In 1864 the select committee recommended erecting lighthouses at Sandy Cape and Bustard Head. Selection of these two sites reflects the importance at that time of the ports of Maryborough and Rockhampton. The government acted on this recommendation, and its agents in England procured two complete lighthouses in ‘kit’ form, with towers of cast iron segments which were bolted together on their sites. The two towers were manufactured by different foundries in England, though their designs were similar. Both were equipped with lantern houses and optical apparatus manufactured by Chance Brothers & Company, the major English lighthouse equipment maker. The Bustard Head lighthouse was first lit in 1868, and Sandy Cape in 1870. These fully imported cast iron lighthouses were effective, though costly.
Figure — Major pre-1900 lightstations in the Great Barrier Reef region (Source: GBRMPA)
Having pressed for the Sandy Cape and Bustard Head lights, the select committee members added that they did not ignore the fact which this enquiry has impressed upon them, that there is before the Government of Queensland the much larger and more serious task of so lighting what is called the Inner Passage within the Barrier Reef, that not only the trade to our own rapidly increasing ports may be protected, but that much of the trade with India, China, and other countries to the North of this Continent may be diverted from the Western to the Eastern line of Passage (Select Committee 1864). With the opening of the Suez Canal in 1869 the shipping route along the Queensland coast became even more important.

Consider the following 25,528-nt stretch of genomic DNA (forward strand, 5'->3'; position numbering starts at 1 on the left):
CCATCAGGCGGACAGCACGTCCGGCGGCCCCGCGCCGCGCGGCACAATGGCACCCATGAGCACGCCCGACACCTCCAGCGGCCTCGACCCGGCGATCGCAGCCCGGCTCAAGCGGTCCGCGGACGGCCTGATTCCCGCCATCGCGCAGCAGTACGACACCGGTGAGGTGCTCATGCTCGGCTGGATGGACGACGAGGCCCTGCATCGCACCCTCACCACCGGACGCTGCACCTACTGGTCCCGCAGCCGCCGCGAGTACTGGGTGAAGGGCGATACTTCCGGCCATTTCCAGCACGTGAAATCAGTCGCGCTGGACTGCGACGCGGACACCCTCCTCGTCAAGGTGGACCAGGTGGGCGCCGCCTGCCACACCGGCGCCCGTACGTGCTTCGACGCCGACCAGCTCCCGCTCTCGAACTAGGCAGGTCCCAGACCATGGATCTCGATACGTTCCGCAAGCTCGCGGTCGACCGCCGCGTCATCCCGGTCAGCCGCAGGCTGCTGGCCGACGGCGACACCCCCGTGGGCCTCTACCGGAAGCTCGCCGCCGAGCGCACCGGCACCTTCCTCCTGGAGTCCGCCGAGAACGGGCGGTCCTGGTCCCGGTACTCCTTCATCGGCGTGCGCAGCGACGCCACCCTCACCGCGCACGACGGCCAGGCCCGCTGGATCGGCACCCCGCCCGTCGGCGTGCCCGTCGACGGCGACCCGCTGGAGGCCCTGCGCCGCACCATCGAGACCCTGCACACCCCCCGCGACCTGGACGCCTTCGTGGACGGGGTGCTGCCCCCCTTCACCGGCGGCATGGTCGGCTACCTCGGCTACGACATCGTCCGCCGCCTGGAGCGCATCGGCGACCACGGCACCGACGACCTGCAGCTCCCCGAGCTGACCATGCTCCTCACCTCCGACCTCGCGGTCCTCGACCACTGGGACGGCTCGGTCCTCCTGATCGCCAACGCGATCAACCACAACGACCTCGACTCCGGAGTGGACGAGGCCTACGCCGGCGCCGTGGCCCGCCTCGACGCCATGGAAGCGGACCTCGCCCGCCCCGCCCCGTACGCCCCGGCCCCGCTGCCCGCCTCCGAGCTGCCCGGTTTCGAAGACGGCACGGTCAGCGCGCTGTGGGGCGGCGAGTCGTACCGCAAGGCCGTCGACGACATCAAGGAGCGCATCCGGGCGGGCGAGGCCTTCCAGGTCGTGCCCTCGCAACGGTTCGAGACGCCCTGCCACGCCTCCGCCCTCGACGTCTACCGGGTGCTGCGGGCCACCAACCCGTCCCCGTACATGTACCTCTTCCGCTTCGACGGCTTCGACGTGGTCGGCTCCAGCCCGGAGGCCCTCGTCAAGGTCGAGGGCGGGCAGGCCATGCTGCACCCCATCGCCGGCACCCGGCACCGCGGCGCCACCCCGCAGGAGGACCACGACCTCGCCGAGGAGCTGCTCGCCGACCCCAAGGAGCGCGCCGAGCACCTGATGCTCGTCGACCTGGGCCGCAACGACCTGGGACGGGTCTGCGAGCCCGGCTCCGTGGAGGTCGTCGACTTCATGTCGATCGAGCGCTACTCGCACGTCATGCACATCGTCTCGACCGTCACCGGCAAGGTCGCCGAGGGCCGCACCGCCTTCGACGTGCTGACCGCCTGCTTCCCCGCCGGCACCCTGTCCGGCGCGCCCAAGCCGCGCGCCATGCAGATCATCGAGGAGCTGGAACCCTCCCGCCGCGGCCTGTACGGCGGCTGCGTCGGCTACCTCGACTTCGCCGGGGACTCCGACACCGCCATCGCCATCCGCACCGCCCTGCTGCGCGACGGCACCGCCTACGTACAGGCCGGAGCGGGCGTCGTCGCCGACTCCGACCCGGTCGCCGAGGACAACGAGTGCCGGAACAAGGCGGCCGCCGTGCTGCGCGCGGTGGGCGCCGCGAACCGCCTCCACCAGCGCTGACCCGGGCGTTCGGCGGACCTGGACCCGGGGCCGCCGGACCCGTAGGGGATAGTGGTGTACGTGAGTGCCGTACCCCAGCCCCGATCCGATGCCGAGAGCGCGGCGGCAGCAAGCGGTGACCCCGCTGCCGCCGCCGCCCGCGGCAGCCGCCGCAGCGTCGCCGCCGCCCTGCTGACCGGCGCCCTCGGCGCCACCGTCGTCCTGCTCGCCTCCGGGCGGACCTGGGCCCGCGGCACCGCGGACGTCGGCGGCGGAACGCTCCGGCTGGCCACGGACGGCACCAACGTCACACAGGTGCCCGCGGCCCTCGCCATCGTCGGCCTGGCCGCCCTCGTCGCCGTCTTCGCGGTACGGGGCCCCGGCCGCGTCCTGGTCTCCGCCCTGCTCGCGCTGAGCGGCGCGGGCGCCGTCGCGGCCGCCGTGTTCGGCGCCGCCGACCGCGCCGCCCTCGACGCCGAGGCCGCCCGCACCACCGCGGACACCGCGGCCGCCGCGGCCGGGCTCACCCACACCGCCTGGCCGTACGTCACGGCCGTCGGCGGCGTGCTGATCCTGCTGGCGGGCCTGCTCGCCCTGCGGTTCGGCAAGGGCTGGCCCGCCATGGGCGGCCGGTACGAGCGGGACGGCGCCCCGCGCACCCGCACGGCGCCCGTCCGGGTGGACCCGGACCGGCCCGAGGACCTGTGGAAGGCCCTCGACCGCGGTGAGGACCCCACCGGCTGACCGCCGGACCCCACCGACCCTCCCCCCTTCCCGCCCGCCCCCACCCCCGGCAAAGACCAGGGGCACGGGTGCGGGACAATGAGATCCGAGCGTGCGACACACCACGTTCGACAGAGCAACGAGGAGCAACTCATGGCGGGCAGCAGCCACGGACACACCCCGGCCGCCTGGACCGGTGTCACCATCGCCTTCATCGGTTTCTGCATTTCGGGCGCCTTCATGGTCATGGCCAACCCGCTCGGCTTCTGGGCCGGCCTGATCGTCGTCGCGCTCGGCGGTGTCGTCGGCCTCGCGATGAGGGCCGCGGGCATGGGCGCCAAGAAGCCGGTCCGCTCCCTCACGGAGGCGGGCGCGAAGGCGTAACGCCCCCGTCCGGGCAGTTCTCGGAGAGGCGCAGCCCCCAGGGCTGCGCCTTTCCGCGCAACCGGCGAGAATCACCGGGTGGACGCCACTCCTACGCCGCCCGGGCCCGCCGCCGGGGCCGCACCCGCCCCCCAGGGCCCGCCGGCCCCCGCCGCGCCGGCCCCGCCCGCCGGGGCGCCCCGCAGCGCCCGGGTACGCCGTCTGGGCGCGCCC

The Queensland government, though its funds were very limited, pressed ahead with the development of a system of lighthouses and other navigation and port facilities. Successive governments used this infrastructure to encourage expansion of trade, at the same time as they responded to requests by ship operators. The development of the shipping route through the Torres Strait, and on to the Suez Canal, put Queensland ports closer to European markets than the old route that added Queensland onto the end of a long journey around Australia’s southern ports.
Architects in the Queensland Colonial Architect’s office, in particular the skilled, innovative and practical Robert Ferguson (1840–1906), developed an innovative design for lighthouse towers. The first of these new timber and iron composite lighthouses was built on Lady Elliott Island and lit in 1873. Following the success of the Lady Elliott Island lighthouse, others were built at Cape Bowling Green (first lit 1874), Cape Capricorn (1875), Low Isles (1878), and North Reef (1878).
The government kept up this rapid progress of lighthouse building by letting a contract for the construction of a pair of identical lighthouses — one at Cape Cleveland to mark the entrance to Cleveland Bay and the port of Townsville, and the other at Dent Island, the subject of this heritage management plan. Both of these lightstations were finished and operating in 1879.
Development of the system of navigation lights continued. Similar iron-plated, timber-framed lighthouses were built at Flat Top Island (1879), Archer Point (1883), Double Island Point (1884), Pine Islet (1885), and Booby Island (1890).
Following the success of the composite lighthouses, the government architects developed an even more economical type of construction, using light gauge corrugated galvanised iron sheeting rather than riveted iron plating, and built a series of smaller lighthouses. Towers of this second type were built at Goods Island (1886), Grassy Hill (1886), Bay Rock (1886), Sea Hill (1895), Caloundra (1896), Gatcombe Head (1900), and Bulwer Island (1912).